Ventura County has a graffiti abatement program. So do Simi Valley, Oxnard and other county cities.
So why not form some type of partnership to reduce costs and put the money saved into preventive programs?
Perhaps they can, officials say.
That is the idea behind the formation of a Ventura County commission for children and families. County, city and school officials want to join forces on the commission to find ways to better coordinate a wide range of social services to ensure that scarce tax dollars are not wasted.
The Board of Supervisors on Tuesday agreed to form a committee that will design the framework for establishing the commission, which would be made up entirely of elected officials.
Once established, the commission would be able to help coordinate and perhaps even integrate services provided by various government agencies, Supervisor Susan Lacey said. These services might include things like child care, after-school programs, tutoring and job counseling, she said.
The commission would then determine which programs are most effective and how they might be shared or expanded. It would also look at what programs have failed or are being duplicated and try to come up with more cost-effective solutions, Lacey said.
"We want to look at what works as well as what doesn't work," she said. "We want to pick everybody's brain to see if our dollars can't go further. We need to make sure that when we spend a dollar, we only spend it once."
The idea for the commission was conceived two years ago.
At that time, the county formed the Children's Services Coordinating Council to better address the needs of children at risk, council Chairman Stephen Kaplan said. The council consists of 30 representatives from county and city agencies, school districts, neighborhood councils and private, nonprofit organizations.
From the outset, Kaplan said, one of the council's primary objectives was to establish a commission made up of county, city and school officials who could actually set policy on services for children and families. He said the council will work closely with the commission once it is formed to provide information and develop joint service projects.
Kaplan said he hopes that by forming partnerships among different government agencies that the goal will not simply be to save money, but also to enhance social and educational programs that aid needy children.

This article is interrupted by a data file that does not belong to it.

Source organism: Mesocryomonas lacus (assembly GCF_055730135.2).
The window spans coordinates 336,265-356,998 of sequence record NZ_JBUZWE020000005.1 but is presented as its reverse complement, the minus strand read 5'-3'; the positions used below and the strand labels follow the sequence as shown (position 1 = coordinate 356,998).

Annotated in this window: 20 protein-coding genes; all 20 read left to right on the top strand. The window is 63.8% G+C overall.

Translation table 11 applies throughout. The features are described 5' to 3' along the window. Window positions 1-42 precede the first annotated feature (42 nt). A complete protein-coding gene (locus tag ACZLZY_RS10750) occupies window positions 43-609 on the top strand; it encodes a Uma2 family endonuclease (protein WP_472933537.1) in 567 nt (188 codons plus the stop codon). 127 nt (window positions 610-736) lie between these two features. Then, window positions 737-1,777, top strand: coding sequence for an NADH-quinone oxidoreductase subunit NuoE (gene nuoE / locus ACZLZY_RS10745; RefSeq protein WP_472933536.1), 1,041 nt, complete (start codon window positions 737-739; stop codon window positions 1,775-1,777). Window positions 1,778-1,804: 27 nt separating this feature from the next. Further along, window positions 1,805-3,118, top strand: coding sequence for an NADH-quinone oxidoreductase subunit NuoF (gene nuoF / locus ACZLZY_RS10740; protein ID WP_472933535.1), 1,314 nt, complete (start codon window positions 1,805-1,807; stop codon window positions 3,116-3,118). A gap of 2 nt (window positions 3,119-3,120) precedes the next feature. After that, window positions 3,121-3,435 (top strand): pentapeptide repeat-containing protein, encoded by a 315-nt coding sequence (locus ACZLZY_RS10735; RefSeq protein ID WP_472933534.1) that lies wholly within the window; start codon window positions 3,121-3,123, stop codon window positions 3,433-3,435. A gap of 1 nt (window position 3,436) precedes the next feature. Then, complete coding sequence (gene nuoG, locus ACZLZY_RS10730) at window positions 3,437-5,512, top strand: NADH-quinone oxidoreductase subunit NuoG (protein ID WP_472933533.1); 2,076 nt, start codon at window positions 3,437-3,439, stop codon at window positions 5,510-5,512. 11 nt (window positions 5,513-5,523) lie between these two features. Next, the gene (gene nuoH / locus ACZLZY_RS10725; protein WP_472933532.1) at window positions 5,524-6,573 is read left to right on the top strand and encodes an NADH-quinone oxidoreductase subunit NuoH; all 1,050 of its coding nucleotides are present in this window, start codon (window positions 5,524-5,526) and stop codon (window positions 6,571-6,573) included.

He said that by merging anti-graffiti services, for example, the county and cities could perhaps direct more money to after-school programs or other services that could benefit the area's youth.
"If we're able to take some of the money we save and put it into preventive services, everybody wins," said Kaplan, who is also director of the county Department of Alcohol and Drug Programs. "Right now we're not creating those kinds of partnerships (between governments). . . . Things are still fragmented. But we're still a county small enough to be able to pull this off."
Charles Weis, Ventura County's superintendent of schools and a member of the steering committee that will form the commission on children and families, said there are a number of ways governments can work together to reduce operating costs.
Weis noted that the Fillmore Unified School District, where he previously worked as an administrator, and the city had shared the cost of purchasing a riding lawn mower and other landscaping equipment. He said the same types of things could be done on a much broader level.
"I hope this will bring a closer collaboration of city and school district services," he said.
In addition to Lacey and Weis, the committee responsible for establishing the new commission will include Supervisor Maggie Kildee, Ventura Councilman Greg Carson, Fillmore Councilwoman Linda Brewster and Santa Paula Councilman Al Urias. Three officials from school districts across the county will also be asked to join the committee.
The committee is expected to meet early next year, possibly at the end of January, to begin discussing its plans for the future commission, Lacey said.